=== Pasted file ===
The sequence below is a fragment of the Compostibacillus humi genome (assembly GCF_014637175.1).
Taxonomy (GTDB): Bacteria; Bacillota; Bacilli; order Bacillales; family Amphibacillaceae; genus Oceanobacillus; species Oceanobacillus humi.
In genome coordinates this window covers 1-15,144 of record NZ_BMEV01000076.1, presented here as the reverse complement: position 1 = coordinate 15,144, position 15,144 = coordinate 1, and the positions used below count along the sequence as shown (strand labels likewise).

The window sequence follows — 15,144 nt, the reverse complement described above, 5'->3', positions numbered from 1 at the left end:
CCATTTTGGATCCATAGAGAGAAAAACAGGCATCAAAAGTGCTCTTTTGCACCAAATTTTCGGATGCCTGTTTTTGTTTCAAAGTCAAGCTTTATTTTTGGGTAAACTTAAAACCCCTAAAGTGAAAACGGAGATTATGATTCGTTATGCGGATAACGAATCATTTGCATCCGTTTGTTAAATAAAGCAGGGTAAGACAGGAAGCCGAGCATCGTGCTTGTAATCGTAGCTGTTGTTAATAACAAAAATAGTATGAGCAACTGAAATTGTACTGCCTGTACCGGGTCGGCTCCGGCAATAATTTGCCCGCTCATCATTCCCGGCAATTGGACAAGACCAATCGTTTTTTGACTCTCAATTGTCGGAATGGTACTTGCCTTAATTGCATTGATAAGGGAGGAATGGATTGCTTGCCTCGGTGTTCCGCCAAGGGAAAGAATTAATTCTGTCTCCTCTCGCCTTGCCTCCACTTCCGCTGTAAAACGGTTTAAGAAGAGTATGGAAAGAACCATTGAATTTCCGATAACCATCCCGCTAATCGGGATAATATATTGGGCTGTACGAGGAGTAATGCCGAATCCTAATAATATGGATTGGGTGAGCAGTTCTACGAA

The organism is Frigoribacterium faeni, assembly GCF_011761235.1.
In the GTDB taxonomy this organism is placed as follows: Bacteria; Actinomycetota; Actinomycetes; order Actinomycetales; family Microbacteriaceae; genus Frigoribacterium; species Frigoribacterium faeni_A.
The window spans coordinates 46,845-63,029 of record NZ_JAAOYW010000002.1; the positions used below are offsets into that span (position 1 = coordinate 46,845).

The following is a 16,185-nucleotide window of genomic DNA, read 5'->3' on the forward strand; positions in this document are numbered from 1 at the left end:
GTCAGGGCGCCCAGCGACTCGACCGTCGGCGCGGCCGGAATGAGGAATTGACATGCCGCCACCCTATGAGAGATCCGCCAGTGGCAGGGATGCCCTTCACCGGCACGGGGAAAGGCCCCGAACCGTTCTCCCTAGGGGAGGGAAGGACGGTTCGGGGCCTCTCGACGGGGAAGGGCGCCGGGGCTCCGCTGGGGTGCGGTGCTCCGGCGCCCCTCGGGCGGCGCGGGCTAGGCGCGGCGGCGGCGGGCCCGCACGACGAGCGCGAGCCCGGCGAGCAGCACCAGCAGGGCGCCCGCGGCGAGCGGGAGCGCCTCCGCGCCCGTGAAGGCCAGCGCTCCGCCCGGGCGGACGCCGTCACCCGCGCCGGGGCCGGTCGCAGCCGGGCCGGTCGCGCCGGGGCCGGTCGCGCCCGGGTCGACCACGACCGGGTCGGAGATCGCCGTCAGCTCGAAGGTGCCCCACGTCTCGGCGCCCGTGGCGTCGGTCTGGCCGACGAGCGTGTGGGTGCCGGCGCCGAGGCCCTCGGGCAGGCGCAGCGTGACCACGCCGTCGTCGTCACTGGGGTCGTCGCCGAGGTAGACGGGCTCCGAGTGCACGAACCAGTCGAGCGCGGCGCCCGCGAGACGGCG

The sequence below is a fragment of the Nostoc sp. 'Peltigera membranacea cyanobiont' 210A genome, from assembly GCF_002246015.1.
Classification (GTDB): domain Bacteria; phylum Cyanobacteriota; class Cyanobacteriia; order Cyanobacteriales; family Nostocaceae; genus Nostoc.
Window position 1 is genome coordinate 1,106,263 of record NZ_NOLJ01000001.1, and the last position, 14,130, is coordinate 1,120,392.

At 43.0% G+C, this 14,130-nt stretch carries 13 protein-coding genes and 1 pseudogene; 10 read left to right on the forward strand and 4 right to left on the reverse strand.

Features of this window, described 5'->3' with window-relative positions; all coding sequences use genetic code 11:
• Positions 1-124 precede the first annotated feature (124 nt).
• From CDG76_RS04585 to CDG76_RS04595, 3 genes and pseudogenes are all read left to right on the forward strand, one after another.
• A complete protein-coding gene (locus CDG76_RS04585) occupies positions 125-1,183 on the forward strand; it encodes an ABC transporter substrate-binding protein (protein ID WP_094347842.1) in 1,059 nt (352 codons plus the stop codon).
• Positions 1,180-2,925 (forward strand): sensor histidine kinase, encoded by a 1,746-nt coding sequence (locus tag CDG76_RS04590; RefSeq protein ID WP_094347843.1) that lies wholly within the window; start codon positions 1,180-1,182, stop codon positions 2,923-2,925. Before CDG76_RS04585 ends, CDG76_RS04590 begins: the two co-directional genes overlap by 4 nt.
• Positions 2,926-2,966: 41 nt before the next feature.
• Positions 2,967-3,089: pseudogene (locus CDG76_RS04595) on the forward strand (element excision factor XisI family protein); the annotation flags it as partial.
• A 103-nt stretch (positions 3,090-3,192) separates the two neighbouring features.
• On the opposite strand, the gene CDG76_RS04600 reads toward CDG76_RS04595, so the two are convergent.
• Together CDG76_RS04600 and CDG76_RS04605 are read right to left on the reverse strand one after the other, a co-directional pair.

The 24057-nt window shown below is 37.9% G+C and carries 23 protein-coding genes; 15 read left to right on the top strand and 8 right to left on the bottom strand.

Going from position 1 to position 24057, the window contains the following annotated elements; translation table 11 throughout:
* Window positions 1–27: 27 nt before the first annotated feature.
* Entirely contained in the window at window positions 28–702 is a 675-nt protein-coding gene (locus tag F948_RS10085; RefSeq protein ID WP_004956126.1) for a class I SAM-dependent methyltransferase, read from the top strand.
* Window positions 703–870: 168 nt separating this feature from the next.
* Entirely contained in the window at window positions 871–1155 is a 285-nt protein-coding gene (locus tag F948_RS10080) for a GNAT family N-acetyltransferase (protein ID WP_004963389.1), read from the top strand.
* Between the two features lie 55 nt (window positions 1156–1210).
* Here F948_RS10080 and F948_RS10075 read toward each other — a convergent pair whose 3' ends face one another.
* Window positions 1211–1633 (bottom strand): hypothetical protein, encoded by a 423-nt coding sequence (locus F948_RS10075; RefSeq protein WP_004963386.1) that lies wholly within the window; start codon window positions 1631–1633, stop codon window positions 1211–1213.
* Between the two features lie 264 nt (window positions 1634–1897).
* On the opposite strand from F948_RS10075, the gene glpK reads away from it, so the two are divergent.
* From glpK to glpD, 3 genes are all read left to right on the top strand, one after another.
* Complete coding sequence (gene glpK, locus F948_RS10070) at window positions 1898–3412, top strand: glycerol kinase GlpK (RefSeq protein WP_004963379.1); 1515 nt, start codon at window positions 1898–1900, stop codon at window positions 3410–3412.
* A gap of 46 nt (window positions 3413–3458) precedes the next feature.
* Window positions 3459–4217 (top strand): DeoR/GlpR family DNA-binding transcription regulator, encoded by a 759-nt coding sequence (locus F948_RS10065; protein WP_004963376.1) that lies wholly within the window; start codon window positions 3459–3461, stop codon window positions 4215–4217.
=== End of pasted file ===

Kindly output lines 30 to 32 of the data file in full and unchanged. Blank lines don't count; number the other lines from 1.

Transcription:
* Entirely contained in the window at window positions 871–1155 is a 285-nt protein-coding gene (locus tag F948_RS10080) for a GNAT family N-acetyltransferase (protein ID WP_004963389.1), read from the top strand.
* Between the two features lie 55 nt (window positions 1156–1210).
* Here F948_RS10080 and F948_RS10075 read toward each other — a convergent pair whose 3' ends face one another.